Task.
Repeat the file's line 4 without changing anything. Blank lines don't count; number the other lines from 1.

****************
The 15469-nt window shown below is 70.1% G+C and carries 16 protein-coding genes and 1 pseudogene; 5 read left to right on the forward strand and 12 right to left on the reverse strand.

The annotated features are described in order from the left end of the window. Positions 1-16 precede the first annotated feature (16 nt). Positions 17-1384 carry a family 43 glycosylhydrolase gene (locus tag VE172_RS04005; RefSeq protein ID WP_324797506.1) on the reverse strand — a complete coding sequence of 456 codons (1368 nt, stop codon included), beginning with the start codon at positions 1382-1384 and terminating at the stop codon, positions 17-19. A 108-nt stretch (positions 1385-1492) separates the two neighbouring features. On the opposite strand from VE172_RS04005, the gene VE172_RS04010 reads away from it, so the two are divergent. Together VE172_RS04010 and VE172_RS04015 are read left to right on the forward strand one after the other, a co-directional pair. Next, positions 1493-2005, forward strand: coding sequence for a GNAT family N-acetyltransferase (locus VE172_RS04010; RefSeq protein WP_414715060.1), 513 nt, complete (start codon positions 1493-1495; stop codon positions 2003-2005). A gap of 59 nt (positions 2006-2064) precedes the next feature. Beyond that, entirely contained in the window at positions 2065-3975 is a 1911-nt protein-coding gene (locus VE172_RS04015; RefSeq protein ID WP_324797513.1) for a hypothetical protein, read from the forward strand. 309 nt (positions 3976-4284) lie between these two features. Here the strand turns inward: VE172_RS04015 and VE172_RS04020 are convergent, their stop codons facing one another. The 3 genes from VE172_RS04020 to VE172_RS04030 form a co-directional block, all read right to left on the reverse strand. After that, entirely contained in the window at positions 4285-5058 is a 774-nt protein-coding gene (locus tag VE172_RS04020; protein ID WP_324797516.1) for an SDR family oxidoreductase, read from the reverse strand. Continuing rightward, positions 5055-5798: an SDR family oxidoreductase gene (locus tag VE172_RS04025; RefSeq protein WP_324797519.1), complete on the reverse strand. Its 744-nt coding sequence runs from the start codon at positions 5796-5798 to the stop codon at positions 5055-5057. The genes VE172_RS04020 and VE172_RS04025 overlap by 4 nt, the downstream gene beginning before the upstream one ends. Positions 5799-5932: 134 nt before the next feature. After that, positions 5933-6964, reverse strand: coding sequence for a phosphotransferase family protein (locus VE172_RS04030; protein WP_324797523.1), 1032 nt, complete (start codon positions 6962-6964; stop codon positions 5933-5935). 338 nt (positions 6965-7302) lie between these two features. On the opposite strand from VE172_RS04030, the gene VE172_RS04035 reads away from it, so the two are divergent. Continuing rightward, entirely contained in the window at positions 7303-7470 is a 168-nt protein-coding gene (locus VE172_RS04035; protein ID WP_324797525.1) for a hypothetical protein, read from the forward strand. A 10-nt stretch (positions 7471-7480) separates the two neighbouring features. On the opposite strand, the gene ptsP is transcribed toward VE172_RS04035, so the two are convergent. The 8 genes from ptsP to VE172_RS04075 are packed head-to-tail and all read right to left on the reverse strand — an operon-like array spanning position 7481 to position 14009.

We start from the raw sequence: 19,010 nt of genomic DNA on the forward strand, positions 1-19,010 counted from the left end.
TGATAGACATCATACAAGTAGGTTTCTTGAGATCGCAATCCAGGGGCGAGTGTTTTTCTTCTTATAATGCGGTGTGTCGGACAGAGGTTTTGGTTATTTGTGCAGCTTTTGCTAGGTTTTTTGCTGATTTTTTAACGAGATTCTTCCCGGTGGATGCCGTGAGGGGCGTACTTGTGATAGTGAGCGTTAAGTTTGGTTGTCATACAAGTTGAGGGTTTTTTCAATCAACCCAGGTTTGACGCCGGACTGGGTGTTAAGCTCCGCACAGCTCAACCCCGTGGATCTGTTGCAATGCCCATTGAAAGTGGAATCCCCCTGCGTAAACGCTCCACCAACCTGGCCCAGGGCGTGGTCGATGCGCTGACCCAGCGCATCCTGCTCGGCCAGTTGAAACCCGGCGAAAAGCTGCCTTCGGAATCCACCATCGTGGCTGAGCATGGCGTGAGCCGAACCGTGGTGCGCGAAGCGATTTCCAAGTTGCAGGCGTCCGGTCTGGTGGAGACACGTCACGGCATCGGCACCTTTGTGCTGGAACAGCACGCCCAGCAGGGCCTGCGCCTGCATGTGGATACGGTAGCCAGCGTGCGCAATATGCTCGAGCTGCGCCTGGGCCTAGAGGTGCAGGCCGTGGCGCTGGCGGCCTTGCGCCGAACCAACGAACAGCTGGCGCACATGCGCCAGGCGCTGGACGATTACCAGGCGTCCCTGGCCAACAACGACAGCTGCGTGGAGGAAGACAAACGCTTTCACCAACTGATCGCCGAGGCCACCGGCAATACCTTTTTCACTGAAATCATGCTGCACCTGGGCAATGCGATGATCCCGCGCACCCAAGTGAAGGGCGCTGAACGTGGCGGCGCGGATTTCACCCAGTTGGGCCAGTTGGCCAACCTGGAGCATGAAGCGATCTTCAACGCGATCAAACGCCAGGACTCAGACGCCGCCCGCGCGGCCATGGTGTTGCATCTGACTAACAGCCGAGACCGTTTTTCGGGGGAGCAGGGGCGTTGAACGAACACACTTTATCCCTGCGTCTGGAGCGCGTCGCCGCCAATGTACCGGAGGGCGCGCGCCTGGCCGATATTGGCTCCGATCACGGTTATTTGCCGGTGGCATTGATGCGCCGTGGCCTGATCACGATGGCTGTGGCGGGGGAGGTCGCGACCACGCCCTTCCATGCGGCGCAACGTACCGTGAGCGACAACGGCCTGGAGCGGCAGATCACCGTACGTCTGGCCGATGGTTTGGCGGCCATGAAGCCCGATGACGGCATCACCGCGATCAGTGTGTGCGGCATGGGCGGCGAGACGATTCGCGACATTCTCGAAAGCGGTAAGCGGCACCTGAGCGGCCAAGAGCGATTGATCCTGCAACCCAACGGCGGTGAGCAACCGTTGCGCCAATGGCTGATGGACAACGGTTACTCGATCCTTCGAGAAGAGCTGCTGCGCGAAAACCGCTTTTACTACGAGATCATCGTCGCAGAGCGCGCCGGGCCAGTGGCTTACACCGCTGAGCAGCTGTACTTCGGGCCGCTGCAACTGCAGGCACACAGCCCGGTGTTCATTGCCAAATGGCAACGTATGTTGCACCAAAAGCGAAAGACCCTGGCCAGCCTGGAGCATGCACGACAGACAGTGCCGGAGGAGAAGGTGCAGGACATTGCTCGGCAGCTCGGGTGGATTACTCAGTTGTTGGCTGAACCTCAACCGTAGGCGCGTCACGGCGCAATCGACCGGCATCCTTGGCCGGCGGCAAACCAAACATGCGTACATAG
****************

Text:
TGATAGACATCATACAAGTAGGTTTCTTGAGATCGCAATCCAGGGGCGAGTGTTTTTCTTCTTATAATGCGGTGTGTCGGACAGAGGTTTTGGTTATTTGTGCAGCTTTTGCTAGGTTTTTTGCTGATTTTTTAACGAGATTCTTCCCGGTGGATGCCGTGAGGGGCGTACTTGTGATAGTGAGCGTTAAGTTTGGTTGTCATACAAGTTGAGGGTTTTTTCAATCAACCCAGGTTTGACGCCGGACTGGGTGTTAAGCTCCGCACAGCTCAACCCCGTGGATCTGTTGCAATGCCCATTGAAAGTGGAATCCCCCTGCGTAAACGCTCCACCAACCTGGCCCAGGGCGTGGTCGATGCGCTGACCCAGCGCATCCTGCTCGGCCAGTTGAAACCCGGCGAAAAGCTGCCTTCGGAATCCACCATCGTGGCTGAGCATGGCGTGAGCCGAACCGTGGTGCGCGAAGCGATTTCCAAGTTGCAGGCGTCCGGTCTGGTGGAGACACGTCACGGCATCGGCACCTTTGTGCTGGAACAGCACGCCCAGCAGGGCCTGCGCCTGCATGTGGATACGGTAGCCAGCGTGCGCAATATGCTCGAGCTGCGCCTGGGCCTAGAGGTGCAGGCCGTGGCGCTGGCGGCCTTGCGCCGAACCAACGAACAGCTGGCGCACATGCGCCAGGCGCTGGACGATTACCAGGCGTCCCTGGCCAACAACGACAGCTGCGTGGAGGAAGACAAACGCTTTCACCAACTGATCGCCGAGGCCACCGGCAATACCTTTTTCACTGAAATCATGCTGCACCTGGGCAATGCGATGATCCCGCGCACCCAAGTGAAGGGCGCTGAACGTGGCGGCGCGGATTTCACCCAGTTGGGCCAGTTGGCCAACCTGGAGCATGAAGCGATCTTCAACGCGATCAAACGCCAGGACTCAGACGCCGCCCGCGCGGCCATGGTGTTGCATCTGACTAACAGCCGAGACCGTTTTTCGGGGGAGCAGGGGCGTTGAACGAACACACTTTATCCCTGCGTCTGGAGCGCGTCGCCGCCAATGTACCGGAGGGCGCGCGCCTGGCCGATATTGGCTCCGATCACGGTTATTTGCCGGTGGCATTGATGCGCCGTGGCCTGATCACGATGGCTGTGGCGGGGGAGGTCGCGACCACGCCCTTCCATGCGGCGCAACGTACCGTGAGCGACAACGGCCTGGAGCGGCAGATCACCGTACGTCTGGCCGATGGTTTGGCGGCCATGAAGCCCGATGACGGCATCACCGCGATCAGTGTGTGCGGCATGGGCGGCGAGACGATTCGCGACATTCTCGAAAGCGGTAAGCGGCACCTGAGCGGCCAAGAGCGATTGATCCTGCAACCCAACGGCGGTGAGCAACCGTTGCGCCAATGGCTGATGGACAACGGTTACTCGATCCTTCGAGAAGAGCTGCTGCGCGAAAACCGCTTTTACTACGAGATCATCGTCGCAGAGCGCGCCGGGCCAGTGGCTTACACCGCTGAGCAGCTGTACTTCGGGCCGCTGCAACTGCAGGCACACAGCCCGGTGTTCATTGCCAAATGGCAACGTATGTTGCACCAAAAGCGAAAGACCCTGGCCAGCCTGGAGCATGCACGACAGACAGTGCCGGAGGAGAAGGTGCAGGACATTGCTCGGCAGCTCGGGTGGATTACTCAGTTGTTGGCTGAACCTCAACCGTAGGCGCGTCACGGCGCAATCGACCGGCATCCTTGGCCGGCGGCAAACCAAACATGCGTACATAG